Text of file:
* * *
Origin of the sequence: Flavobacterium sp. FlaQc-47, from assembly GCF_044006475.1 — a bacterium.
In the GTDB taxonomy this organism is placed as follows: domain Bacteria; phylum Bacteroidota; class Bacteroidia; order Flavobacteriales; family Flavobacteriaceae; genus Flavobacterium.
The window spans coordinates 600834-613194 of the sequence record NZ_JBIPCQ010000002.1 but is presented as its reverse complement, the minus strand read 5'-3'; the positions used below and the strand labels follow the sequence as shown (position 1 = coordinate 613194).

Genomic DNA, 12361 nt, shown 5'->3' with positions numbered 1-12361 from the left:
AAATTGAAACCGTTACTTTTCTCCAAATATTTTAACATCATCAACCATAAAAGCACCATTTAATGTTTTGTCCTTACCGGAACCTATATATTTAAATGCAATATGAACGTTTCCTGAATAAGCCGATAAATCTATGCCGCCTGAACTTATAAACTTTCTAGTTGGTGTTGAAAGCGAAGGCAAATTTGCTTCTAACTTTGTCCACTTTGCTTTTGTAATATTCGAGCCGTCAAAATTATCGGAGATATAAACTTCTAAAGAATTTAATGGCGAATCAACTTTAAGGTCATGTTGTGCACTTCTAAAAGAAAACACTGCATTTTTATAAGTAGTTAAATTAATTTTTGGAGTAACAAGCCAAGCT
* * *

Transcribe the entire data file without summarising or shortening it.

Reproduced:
Origin of the sequence: Flavobacterium sp. FlaQc-47, from assembly GCF_044006475.1 — a bacterium.
In the GTDB taxonomy this organism is placed as follows: domain Bacteria; phylum Bacteroidota; class Bacteroidia; order Flavobacteriales; family Flavobacteriaceae; genus Flavobacterium.
The window spans coordinates 600834-613194 of the sequence record NZ_JBIPCQ010000002.1 but is presented as its reverse complement, the minus strand read 5'-3'; the positions used below and the strand labels follow the sequence as shown (position 1 = coordinate 613194).

Genomic DNA, 12361 nt, shown 5'->3' with positions numbered 1-12361 from the left:
AAATTGAAACCGTTACTTTTCTCCAAATATTTTAACATCATCAACCATAAAAGCACCATTTAATGTTTTGTCCTTACCGGAACCTATATATTTAAATGCAATATGAACGTTTCCTGAATAAGCCGATAAATCTATGCCGCCTGAACTTATAAACTTTCTAGTTGGTGTTGAAAGCGAAGGCAAATTTGCTTCTAACTTTGTCCACTTTGCTTTTGTAATATTCGAGCCGTCAAAATTATCGGAGATATAAACTTCTAAAGAATTTAATGGCGAATCAACTTTAAGGTCATGTTGTGCACTTCTAAAAGAAAACACTGCATTTTTATAAGTAGTTAAATTAATTTTTGGAGTAACAAGCCAAGCT